Graham Travers noted that as worded, the charter would imply that if the group identified that additional fields were required in existing protocol it would have to re-charter. This did not seem to be a sensible approach and it was acknowledged that such simple steps should be addressed in the charter.

Further discussion reiterated the points made above. It was felt that the charter needs to be more explicit about deliverables, reuse of protocols etc.. Melinda said that the charter would be updated in line with the discussions and consensus points agreed and put back out on the list.

Related work in NAT working group

NAT API presentation; Pyda Srisuresh presented the work of the NAT Working Group. The NAT API draft looked at the problem from the point of view of the application interacting with the NAT device. There are a number of scenarios; a direct (transparent) connection between two clients through a NAT and indirect connection such as through a proxy. These models have differences in whether the client is aware of the NAT or not. There were questions around the registration sequences and also the need to support applications that need to have IP addressing information in sessions setup scenarios a prori.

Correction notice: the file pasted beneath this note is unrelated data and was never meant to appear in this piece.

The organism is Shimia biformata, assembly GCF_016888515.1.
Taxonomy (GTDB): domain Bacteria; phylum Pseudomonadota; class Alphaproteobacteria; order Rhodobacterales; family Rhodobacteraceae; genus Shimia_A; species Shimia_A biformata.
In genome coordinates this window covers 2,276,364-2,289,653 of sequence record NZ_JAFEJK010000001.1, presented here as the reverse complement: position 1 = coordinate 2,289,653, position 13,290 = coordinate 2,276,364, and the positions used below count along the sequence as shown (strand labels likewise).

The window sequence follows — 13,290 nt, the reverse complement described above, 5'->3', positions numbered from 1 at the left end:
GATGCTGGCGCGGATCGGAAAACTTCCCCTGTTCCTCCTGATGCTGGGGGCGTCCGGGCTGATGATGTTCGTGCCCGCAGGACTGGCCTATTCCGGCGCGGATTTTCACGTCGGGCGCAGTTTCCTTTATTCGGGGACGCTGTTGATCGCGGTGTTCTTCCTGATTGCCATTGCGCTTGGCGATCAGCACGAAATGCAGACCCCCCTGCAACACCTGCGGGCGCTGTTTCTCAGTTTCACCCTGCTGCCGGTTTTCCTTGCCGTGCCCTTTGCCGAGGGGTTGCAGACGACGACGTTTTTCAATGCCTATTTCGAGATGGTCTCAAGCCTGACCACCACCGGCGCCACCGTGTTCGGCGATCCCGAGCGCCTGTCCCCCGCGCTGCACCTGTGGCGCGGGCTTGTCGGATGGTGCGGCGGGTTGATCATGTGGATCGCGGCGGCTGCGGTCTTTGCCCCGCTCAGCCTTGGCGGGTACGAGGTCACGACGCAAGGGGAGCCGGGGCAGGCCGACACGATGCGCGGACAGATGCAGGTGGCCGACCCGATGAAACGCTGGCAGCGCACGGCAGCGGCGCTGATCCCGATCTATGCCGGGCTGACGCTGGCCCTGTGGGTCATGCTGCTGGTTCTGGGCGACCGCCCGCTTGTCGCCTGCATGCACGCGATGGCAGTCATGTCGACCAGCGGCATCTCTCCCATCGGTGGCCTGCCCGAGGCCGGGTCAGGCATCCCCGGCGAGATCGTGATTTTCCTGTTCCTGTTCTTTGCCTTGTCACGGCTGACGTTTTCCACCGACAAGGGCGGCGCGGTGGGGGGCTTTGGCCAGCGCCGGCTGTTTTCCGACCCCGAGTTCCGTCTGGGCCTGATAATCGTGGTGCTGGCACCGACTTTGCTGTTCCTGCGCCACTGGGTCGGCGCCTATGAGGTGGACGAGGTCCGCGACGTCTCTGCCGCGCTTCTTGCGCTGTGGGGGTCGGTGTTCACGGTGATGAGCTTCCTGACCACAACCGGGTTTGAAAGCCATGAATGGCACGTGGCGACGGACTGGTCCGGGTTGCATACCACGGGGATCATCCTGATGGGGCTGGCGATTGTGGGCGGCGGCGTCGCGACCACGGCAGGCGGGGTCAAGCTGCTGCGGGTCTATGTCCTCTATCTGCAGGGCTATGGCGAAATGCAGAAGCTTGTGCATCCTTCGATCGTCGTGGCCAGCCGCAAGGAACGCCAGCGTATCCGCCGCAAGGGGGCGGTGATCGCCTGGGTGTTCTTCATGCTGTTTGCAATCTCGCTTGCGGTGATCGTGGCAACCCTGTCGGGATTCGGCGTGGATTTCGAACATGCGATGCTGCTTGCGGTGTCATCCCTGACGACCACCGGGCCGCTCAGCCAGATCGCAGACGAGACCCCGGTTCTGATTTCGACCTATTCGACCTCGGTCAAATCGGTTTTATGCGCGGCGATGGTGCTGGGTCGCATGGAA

Architecture and requirements

draft-fisk-midcom-session-00 presentation; the presentation considered the cases of communications with un-trusted end-points. There was the assertion that there was a trend towards clients being aware of middleboxes (http proxies etc.) and requesting functionality from these boxes. Christian Huitema noted that the requirements for the protocol postulated in the presentation were possibly met by SIP. However it was also noted that the requirements of the protocol were in fact more suited to RSVP than SIP as SIP may not pass along the path of the media streams etc.

draft-kuthan-midcom-framework-00; the draft contains a set of requirements and highlights the need to be able to decouple ALG from packet processing. The problem statement is that embedded ALG's are sub-optimal and this can be improved with the decomposition into a separated ALG and controlled device. The question was posed whether the working group should be working on the protocol between the ALG and the controlled device. It was agreed in the discussion that the working group should focus on packet filtering and not content inspection and that this should be noted in the working group charter.